They chose a night to strike, but then changed it because Alex and his wife had guests for dinner. They could afford to be flexible – the take would be worth it. And so when the time was right – that time was 8 p.m. – the female of the gang walked up the steps to the Wright family front door and rang the bell.
Alex peered through the peephole of the door to see who might be calling so late. He saw a face which looked familiar to him. “Yes, who is it?”
“Oh, I’m so sorry to bother you, but my car has broken down in front of your house and I don’t have a cell phone. May I please use your phone to call my husband?”
Hearing the voice, Alex put it together with the familiar face and recognized that it was a customer who had been in his store a few days before – the newcomers to town. Of course, he would assist her, but he would not ask her in; he would just take a cell phone outside to her. Alex unbolted the door…
As soon as the door cracked open, it suddenly shoved against him with unexpected force! Alex recoiled in shock as two heavy-set men burst into his home. The woman followed. As one of the intruders held Alex at gunpoint, the other went through the house to find Alex’s wife. He moved deliberately, as though he knew the precise layout of the house and where to find her.
In a few moments, Alex, his wife, and his two children, now crying as they hugged their mother, were all seated in the living room in the home they had always considered their haven of safety.
“Mr. Wright, get your keys to the store! You an’ me an’ my partner here is goin’ downtown, an’ you’re gonna be a nice guy and turn off your alarm an’ open up your vault for us. Susan here is gonna stay here wit’ your wife and lil’ Erin ‘n’ Turin. Then if ever’thing wit’ you an’ us at the store goes alright, and we get the stuff we come after, then Susan will leave an’ you can come home, an nobody’ll get hurt.”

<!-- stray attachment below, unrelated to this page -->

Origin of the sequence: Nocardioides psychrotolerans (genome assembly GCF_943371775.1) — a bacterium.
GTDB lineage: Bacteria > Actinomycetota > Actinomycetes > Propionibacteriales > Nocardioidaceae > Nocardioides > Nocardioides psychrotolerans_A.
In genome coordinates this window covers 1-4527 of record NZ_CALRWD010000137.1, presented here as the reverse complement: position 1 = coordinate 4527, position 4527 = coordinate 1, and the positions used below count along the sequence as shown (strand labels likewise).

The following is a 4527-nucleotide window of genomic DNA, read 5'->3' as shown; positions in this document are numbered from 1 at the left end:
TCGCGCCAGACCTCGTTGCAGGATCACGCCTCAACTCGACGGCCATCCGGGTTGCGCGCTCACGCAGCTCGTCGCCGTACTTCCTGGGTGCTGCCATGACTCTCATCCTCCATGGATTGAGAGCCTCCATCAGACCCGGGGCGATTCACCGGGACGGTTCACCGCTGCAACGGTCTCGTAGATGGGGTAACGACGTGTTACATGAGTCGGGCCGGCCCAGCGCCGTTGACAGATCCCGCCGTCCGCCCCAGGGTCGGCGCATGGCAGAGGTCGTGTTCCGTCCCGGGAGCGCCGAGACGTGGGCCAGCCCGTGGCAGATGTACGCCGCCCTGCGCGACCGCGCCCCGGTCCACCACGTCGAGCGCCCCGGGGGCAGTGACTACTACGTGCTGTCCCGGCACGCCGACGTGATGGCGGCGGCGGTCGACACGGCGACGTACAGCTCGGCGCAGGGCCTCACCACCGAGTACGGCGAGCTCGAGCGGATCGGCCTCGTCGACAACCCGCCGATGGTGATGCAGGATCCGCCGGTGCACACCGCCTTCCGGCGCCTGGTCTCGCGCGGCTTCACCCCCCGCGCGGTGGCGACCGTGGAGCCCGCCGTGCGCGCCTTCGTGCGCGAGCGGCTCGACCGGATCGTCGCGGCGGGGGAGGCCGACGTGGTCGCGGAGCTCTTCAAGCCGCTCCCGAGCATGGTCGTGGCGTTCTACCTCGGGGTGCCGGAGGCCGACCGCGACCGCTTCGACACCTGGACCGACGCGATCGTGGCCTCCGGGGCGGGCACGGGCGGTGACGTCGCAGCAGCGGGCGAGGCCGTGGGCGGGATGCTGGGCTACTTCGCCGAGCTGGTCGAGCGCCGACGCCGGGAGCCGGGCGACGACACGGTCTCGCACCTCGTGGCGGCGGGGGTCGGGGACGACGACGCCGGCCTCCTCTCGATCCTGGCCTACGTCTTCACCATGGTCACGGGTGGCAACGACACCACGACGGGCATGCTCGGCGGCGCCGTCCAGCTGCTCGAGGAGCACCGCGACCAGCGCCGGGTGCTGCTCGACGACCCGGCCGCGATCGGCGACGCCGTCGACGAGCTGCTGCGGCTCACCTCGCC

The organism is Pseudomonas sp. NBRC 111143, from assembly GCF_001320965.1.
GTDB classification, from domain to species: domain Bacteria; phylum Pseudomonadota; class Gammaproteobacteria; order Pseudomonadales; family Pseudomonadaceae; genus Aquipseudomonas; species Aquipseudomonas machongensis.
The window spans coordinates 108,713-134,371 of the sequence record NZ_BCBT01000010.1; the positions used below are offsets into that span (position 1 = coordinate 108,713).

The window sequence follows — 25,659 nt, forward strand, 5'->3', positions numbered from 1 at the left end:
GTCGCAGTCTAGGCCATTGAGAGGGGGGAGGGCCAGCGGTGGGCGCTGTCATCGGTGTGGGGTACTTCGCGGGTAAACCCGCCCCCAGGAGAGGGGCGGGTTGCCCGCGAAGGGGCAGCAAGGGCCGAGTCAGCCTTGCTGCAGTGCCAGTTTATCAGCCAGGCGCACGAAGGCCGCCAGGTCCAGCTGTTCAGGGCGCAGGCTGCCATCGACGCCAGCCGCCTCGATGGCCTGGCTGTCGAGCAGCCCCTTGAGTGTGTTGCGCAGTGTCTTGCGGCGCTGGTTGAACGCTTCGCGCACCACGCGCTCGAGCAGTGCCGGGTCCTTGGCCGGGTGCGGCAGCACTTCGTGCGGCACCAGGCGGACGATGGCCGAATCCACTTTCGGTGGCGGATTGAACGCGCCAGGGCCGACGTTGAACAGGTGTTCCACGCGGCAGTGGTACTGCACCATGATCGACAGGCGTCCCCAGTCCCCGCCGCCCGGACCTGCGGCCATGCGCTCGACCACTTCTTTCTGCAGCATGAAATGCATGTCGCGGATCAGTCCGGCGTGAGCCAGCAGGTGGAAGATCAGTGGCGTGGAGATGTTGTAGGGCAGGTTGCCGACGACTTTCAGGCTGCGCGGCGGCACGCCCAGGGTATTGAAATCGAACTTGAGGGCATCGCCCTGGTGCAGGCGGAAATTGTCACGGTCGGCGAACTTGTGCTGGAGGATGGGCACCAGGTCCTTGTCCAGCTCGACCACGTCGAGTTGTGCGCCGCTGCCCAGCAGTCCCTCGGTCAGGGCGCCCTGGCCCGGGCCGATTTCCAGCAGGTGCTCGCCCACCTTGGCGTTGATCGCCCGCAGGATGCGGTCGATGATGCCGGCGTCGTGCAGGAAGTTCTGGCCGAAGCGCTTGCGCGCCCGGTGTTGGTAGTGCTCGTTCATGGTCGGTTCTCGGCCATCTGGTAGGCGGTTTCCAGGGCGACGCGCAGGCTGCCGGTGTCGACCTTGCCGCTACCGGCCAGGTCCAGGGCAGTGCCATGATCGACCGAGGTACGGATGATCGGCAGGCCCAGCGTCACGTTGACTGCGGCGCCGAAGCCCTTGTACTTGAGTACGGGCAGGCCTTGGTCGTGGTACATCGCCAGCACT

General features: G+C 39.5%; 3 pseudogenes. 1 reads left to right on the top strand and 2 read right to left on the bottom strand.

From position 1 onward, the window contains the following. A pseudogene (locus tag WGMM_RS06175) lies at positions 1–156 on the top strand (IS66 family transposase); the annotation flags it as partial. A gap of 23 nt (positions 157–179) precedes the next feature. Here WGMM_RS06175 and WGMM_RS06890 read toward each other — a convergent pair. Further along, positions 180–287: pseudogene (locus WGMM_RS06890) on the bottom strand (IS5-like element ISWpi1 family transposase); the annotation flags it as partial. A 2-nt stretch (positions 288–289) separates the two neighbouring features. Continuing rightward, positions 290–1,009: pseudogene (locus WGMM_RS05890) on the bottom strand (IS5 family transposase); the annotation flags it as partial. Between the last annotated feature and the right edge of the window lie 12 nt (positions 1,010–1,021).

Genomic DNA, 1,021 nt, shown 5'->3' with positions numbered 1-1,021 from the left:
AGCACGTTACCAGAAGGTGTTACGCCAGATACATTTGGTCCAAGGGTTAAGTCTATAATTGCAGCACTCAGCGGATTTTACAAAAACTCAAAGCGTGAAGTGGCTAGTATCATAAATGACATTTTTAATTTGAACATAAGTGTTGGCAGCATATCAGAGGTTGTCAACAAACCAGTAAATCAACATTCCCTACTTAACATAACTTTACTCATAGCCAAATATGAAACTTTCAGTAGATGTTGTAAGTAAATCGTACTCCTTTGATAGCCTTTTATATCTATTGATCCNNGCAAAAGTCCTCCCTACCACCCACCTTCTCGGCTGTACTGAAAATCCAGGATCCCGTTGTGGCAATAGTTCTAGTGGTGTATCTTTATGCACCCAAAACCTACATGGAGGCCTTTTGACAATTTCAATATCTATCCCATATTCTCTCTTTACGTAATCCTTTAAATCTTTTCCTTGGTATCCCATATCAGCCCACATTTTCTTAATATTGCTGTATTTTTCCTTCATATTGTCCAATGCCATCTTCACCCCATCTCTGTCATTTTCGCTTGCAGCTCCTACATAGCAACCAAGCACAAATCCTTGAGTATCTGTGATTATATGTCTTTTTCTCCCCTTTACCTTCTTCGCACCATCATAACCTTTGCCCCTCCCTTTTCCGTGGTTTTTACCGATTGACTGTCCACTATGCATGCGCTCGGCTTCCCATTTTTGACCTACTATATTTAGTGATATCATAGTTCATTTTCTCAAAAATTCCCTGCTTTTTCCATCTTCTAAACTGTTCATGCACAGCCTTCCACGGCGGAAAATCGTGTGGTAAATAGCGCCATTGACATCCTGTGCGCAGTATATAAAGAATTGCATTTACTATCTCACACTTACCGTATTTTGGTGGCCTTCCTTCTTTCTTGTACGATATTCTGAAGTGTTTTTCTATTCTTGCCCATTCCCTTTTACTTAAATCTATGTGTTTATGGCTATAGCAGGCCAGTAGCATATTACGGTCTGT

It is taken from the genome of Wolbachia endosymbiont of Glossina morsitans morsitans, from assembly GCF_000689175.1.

Alex has no other options. He must do exactly as he is told – go to the store with these thugs and pray for the safety of his family. Alex could covertly signal his alarm company that the alarm was being turned off “under duress,” but that might further endanger Alex and his family.
Less than an hour later, with the alarm turned off and an abundance of time, much of the store’s most expensive merchandise was taken in the heist – including customers’ property and memo goods.
What readers are accustomed to seeing in the column is a dilemma followed by a solution. Here’s what could happen, or did happen; and here’s what you can do to prevent it. This time you may not find what you are looking for.
The Jewelers Security Alliance, who keeps records of crime in the jewelry industry, reports that in 2010 and 2011, 13-14% of off premises jewelry crime involved an attack at a victim’s personal residence – a chilling fact, and one that is familiar to those in our trade who carry and sell to the retail trade. In 2012, that statistic virtually doubled to 27%. In one year, “private residence” became the largest identified site for off-premises jewelry crime. Part of the reason – jewelers with store-front operations are today being targeted with greater frequency.